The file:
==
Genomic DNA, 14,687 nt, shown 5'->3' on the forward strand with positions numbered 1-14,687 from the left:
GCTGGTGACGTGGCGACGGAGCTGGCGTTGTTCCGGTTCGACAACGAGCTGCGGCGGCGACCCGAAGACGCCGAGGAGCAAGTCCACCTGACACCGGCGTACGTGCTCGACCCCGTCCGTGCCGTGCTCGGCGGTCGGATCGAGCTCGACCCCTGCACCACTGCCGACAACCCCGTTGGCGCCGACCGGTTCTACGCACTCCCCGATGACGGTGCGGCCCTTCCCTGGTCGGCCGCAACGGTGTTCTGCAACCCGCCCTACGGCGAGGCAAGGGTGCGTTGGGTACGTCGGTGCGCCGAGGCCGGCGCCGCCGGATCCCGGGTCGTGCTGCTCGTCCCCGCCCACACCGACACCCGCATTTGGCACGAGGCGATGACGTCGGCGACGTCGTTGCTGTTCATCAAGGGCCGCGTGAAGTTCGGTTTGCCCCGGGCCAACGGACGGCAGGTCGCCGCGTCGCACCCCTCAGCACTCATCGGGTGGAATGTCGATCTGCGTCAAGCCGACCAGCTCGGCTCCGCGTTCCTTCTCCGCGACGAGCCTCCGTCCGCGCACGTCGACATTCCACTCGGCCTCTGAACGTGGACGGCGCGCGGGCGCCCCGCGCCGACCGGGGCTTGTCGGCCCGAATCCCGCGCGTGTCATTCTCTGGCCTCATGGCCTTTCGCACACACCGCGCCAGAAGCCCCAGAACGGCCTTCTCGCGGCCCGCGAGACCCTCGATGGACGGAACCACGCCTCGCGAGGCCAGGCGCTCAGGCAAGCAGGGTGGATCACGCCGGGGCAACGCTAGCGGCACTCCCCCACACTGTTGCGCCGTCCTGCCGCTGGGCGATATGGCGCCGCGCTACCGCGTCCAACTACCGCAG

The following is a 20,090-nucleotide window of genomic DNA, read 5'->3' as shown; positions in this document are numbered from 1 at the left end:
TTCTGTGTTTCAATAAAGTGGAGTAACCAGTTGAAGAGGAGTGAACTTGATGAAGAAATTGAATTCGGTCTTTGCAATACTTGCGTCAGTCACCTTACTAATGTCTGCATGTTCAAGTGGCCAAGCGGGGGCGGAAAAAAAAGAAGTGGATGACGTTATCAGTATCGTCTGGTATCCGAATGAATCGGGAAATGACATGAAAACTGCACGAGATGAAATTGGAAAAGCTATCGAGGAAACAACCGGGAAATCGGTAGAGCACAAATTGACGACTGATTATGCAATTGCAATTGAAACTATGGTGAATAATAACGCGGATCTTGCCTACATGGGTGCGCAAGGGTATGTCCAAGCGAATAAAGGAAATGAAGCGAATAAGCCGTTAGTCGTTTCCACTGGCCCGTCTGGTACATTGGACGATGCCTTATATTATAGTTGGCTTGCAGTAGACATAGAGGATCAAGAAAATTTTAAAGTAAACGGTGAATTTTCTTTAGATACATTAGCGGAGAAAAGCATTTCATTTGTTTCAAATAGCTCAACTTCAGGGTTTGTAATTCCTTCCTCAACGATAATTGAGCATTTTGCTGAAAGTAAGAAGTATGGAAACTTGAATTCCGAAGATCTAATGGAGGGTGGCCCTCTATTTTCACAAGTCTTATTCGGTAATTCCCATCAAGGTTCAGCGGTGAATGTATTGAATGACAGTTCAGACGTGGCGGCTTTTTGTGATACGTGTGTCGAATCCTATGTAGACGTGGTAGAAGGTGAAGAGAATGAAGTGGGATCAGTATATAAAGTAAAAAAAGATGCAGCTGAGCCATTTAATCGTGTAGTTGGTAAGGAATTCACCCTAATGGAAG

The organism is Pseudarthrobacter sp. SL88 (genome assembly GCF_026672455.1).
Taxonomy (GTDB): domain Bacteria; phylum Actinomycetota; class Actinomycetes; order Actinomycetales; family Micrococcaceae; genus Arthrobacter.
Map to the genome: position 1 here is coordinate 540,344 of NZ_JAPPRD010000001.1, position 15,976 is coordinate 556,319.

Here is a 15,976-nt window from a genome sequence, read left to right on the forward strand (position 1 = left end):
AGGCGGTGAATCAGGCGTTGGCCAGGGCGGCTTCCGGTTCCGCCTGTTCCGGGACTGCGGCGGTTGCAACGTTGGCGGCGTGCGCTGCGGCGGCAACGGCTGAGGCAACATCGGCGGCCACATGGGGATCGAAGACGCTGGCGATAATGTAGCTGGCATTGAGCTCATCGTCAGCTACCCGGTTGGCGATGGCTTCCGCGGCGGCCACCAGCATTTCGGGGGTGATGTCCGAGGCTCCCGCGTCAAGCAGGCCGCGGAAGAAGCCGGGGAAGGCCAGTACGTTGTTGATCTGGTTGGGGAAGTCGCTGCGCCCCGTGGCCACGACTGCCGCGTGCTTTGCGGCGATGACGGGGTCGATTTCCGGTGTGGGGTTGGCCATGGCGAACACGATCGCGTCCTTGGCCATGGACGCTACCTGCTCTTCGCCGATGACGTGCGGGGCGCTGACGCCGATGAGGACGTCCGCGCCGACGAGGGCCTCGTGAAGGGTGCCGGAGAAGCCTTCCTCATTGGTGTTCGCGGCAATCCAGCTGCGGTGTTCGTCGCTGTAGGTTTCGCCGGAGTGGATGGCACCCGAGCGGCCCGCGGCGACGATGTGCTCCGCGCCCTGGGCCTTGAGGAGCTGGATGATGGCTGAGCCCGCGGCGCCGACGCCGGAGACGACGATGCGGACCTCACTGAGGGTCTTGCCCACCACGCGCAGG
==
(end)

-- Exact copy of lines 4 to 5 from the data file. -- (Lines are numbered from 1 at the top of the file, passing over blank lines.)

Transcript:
TTCTGTGTTTCAATAAAGTGGAGTAACCAGTTGAAGAGGAGTGAACTTGATGAAGAAATTGAATTCGGTCTTTGCAATACTTGCGTCAGTCACCTTACTAATGTCTGCATGTTCAAGTGGCCAAGCGGGGGCGGAAAAAAAAGAAGTGGATGACGTTATCAGTATCGTCTGGTATCCGAATGAATCGGGAAATGACATGAAAACTGCACGAGATGAAATTGGAAAAGCTATCGAGGAAACAACCGGGAAATCGGTAGAGCACAAATTGACGACTGATTATGCAATTGCAATTGAAACTATGGTGAATAATAACGCGGATCTTGCCTACATGGGTGCGCAAGGGTATGTCCAAGCGAATAAAGGAAATGAAGCGAATAAGCCGTTAGTCGTTTCCACTGGCCCGTCTGGTACATTGGACGATGCCTTATATTATAGTTGGCTTGCAGTAGACATAGAGGATCAAGAAAATTTTAAAGTAAACGGTGAATTTTCTTTAGATACATTAGCGGAGAAAAGCATTTCATTTGTTTCAAATAGCTCAACTTCAGGGTTTGTAATTCCTTCCTCAACGATAATTGAGCATTTTGCTGAAAGTAAGAAGTATGGAAACTTGAATTCCGAAGATCTAATGGAGGGTGGCCCTCTATTTTCACAAGTCTTATTCGGTAATTCCCATCAAGGTTCAGCGGTGAATGTATTGAATGACAGTTCAGACGTGGCGGCTTTTTGTGATACGTGTGTCGAATCCTATGTAGACGTGGTAGAAGGTGAAGAGAATGAAGTGGGATCAGTATATAAAGTAAAAAAAGATGCAGCTGAGCCATTTAATCGTGTAGTTGGTAAGGAATTCACCCTAATGGAAG

The organism is Pseudarthrobacter sp. SL88 (genome assembly GCF_026672455.1).